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  • What Next?Cornils' Writing the Revolution
  • Ivana Perica (bio)
Ingo Cornils, Writing the Revolution: The Construction of "1968" in Germany. Woodbridge and Rochester, NY: Camden House, 2016. xii + 315 pp. $90.00 (hbk), $29.99 (ebk). ISBN 9781571139542 (hbk), 9781782048299 (ebk)

In 2018, on the 50th anniversary of the 1968 rebellion, a series of workshops, conferences, and volumes will discuss the legacy of 1968 anew. The privilege [End Page 571] of hindsight half-a-century after the events of tumultuous 1968, at a time when most of its propagators are retiring from the limelight, allows a carefully considered, albeit not necessarily impartial assessment of the phenomenon '1968.' In Ingo Cornils' study, this impartiality is aimed, first and foremost, at adding critical perspectives to the two most influential interpretations of Germany's experience of 1968, namely, Wolfgang Kraushaar's "Ursprungsrevolte" (initial insurrection) and Gilcher-Holtey's "Wahrnehmungsrevolution" (revolution of perception) (57).1 According to Cornils (who is otherwise rather sympathetic of their scholarly work), both perspectives fall prey to "an unreflected or unacknowledged Übertragung, a transmission of the observer's relationship to the object of his or her investigation" (57). In view of this, the author poses the question "whether a new generation of scholars without personal experience of the revolt can avoid such pitfalls" (57). However, as it is understandable that the construers of 1968, in Germany and elsewhere, are prone to identify themselves with the object of their own study or, as Cornils also demonstrates, to follow ideologically driven shifts in the recuperation of this collective history, so it is nonetheless pleasing to find that—notwithstanding its declared ambition to objectively present "the construction of '1968' in Germany"—Writing the revolution implicitly, perhaps even inadvertently, proves that an impartial perspective is as good as impossible. Thus, the era of "memory wars" (69), mentioned at the beginning of the book, is by no means over.

Even Cornils, one of the scholarly latecomers, takes sides: the question for the historiography of 1968, it seems, is not so much what counts as the 'appropriate' or 'true' interpretation of the historical events as whether one is for or against utopia, for or against action. In this regard, Cornils endorses Stefan Bollinger's assertion that in times of the proverbial "TINA" (i.e., Margaret Thatcher's infamous motto "there is no alternative") only the adherence to the utopian legacy of 1968 can uphold the perseverance of counternarratives to the contemporary capitalist status quo (67).

Although manifold comparative studies have shown that the 1968 events were a transnational, global phenomenon,2 Cornils' study focuses on the construction of 1968 in Germany. Though he occasionally compares the occurrences in West Germany with those in France, The USA, GDR, or Czechoslovakia, etc., the study is focused on (West) Germany as one of the pertinent convergence points of the construction of 1968 and the discursive space where the reverberations of the postwar youths' political awakening proliferated. As for his historical point of departure, due to the fact that in the 1990s the German 1968 was relegated to history (even 'to the dustbin of history', according to some), Cornils cannot but speak from the times 'after history.' The orientation year for him is thus not the usual 1989, the year of German unification, but 2005, the year that not only brought the end of the red-green coalition (in which several former 1968ers took part) but also the "rehabilitation of the bourgeois," that is, "the self-interested citizen as opposed to the citoyen, the public-spirited citizen" (7).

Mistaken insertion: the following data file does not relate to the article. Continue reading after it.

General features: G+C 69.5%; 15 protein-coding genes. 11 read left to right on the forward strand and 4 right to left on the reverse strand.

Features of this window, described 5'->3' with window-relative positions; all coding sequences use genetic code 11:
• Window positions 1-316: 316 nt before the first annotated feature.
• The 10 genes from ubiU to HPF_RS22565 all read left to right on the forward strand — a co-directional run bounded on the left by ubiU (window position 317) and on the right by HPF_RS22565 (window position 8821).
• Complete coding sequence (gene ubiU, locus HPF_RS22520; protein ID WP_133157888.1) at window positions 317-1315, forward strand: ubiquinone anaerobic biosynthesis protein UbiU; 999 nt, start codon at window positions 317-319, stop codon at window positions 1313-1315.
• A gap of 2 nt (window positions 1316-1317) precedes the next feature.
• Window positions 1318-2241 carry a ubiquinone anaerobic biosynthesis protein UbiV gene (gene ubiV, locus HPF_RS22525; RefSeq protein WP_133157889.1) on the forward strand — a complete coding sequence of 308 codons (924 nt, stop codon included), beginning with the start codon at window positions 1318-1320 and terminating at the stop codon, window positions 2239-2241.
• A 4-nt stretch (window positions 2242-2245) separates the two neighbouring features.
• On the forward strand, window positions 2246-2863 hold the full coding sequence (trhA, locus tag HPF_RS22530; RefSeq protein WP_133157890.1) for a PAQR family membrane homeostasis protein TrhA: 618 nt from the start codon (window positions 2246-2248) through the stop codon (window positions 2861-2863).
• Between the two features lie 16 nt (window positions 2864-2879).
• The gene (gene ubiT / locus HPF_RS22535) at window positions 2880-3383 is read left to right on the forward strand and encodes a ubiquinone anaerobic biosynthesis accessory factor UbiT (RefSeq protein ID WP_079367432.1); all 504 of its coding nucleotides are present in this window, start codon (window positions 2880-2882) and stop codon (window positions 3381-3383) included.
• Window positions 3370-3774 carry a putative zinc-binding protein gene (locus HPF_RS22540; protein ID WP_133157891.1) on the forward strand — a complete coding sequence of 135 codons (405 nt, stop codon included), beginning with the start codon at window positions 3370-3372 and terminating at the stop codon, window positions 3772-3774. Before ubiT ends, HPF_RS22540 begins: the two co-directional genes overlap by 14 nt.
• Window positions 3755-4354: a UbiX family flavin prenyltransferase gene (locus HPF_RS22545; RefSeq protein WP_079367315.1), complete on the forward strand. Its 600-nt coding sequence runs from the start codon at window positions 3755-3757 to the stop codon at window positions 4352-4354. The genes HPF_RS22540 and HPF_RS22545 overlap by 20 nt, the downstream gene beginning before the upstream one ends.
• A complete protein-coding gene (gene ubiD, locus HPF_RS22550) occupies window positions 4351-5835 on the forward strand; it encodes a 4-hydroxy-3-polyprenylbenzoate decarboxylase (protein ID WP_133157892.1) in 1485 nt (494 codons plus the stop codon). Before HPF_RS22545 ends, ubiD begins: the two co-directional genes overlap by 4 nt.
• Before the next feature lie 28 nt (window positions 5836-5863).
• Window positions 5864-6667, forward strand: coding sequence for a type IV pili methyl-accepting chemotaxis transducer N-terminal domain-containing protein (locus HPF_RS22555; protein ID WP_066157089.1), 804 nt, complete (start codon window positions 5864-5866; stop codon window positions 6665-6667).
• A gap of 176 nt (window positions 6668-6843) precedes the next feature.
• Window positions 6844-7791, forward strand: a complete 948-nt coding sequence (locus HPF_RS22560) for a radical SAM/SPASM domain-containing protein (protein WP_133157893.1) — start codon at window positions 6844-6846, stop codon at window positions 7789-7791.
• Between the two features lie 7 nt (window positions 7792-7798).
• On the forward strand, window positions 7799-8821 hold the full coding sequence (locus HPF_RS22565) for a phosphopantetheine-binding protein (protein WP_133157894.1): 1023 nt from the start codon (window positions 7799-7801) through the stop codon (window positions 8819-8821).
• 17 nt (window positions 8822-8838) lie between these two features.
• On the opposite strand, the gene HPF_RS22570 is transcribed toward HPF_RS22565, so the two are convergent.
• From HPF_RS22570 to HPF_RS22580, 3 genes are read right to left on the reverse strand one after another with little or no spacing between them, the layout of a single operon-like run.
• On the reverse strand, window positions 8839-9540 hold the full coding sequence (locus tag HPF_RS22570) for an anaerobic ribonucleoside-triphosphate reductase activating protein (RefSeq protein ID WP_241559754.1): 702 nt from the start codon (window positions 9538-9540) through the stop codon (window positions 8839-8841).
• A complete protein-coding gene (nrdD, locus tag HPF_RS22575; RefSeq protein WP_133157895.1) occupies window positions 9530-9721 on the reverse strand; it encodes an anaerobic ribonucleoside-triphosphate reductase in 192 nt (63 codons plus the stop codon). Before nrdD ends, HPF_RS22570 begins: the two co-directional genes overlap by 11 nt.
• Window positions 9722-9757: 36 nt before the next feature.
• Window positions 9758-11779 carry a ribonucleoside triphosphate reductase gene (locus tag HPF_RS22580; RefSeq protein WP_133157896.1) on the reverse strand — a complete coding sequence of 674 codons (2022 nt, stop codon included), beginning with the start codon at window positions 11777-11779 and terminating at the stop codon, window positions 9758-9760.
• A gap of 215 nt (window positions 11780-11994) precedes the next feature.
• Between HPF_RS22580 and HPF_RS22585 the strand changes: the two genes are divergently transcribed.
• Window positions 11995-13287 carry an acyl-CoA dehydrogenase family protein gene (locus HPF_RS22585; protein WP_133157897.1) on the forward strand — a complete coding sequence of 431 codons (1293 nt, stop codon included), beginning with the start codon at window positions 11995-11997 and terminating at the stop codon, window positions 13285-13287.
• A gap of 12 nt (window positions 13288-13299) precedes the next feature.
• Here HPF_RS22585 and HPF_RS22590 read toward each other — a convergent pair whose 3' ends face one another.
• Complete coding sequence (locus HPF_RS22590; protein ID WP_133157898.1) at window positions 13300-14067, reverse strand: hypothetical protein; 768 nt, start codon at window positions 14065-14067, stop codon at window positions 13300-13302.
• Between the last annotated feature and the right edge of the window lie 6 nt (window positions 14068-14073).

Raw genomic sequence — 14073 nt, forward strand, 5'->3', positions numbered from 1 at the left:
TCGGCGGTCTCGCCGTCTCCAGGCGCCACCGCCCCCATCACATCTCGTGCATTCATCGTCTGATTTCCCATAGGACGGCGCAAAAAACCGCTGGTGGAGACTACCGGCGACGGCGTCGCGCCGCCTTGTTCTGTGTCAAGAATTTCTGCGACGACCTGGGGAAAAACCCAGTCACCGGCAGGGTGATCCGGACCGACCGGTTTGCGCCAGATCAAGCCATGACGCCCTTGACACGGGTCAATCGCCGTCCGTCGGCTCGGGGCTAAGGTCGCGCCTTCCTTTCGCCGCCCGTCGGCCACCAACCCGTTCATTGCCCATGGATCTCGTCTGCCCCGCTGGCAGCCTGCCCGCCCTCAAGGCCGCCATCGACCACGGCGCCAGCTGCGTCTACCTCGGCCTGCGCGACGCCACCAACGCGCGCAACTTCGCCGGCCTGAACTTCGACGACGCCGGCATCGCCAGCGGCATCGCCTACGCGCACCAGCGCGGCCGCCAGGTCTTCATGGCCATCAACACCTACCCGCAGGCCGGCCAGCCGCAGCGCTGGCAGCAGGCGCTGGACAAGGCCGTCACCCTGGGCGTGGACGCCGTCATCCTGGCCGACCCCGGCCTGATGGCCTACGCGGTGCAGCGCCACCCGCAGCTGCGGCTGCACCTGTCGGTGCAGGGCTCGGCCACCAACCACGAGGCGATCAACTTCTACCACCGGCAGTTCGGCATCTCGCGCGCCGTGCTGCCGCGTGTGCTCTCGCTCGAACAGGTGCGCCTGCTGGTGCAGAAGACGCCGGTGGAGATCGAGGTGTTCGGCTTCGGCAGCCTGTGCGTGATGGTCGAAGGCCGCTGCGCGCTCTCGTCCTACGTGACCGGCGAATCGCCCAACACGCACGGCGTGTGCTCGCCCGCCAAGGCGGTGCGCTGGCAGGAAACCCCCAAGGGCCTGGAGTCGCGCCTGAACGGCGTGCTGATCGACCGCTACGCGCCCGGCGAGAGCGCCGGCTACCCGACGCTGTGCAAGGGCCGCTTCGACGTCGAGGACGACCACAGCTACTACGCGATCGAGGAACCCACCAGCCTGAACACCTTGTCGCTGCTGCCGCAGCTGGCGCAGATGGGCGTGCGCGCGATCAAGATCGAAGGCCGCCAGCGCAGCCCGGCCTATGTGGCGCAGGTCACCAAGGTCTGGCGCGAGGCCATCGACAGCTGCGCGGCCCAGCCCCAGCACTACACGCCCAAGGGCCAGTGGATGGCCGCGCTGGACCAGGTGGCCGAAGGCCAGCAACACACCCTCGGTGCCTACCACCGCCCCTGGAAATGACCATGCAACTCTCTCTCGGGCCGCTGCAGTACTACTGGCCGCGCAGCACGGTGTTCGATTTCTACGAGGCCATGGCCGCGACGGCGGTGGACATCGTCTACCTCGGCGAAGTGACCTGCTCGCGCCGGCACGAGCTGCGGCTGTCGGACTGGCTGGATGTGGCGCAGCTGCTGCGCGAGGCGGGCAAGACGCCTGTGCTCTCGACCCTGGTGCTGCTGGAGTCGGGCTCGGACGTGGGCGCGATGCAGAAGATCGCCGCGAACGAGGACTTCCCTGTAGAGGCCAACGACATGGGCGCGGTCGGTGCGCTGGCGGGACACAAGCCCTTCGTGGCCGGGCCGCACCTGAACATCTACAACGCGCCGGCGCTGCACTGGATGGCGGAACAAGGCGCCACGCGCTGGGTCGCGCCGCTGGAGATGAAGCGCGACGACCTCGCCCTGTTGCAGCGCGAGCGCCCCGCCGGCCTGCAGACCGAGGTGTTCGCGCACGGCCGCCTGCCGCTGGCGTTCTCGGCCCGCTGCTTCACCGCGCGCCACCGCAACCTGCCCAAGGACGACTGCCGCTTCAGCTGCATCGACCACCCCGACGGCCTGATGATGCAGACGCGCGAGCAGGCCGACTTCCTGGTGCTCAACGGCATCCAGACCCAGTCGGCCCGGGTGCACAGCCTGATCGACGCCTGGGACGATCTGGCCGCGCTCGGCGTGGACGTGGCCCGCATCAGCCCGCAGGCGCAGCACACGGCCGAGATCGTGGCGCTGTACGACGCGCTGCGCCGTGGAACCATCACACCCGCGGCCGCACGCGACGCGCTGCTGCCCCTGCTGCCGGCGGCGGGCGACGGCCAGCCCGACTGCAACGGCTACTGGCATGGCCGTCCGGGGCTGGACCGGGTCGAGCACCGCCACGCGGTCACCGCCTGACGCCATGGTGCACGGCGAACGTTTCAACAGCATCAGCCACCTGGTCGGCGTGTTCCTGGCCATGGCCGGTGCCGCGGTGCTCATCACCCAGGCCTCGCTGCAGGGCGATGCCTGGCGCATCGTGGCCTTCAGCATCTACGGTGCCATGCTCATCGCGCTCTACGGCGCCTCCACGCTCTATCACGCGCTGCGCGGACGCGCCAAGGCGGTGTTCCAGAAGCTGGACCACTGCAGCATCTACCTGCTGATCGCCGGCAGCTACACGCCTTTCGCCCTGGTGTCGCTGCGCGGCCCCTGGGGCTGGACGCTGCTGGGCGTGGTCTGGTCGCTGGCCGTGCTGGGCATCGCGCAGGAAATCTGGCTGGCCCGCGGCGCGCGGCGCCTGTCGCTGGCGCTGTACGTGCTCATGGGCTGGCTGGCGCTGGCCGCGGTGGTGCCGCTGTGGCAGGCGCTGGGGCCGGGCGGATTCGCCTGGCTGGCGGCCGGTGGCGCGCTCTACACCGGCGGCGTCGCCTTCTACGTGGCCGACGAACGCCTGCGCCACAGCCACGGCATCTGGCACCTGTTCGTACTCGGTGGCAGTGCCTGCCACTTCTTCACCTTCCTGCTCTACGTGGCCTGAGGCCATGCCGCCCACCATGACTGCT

Perusing the manifold discourses that developed around and ensued after 1968, Ingo Cornils partitions his book into chapters discussing the proponents of 1968 ("Heroes and Martyrs," "Women of the Revolution," "Not Dark Yet: The 68ers at Seventy"); its bystanders ("Zaungäste"); its historiographers ("Chroniclers and Interpreters"); its "Critics and Renegades;" and its "Tale Spinners and Poets." Two chapters are less focused on actors than on [End Page 572] the role of media ("'1968' and the Media," "'1968' and the Arts"). Finally, the last chapter considers what for this book is perhaps the central question: is the construction of 1968 a "Romantic Relapse or Modern Myth?"

To recount the antagonized positions...


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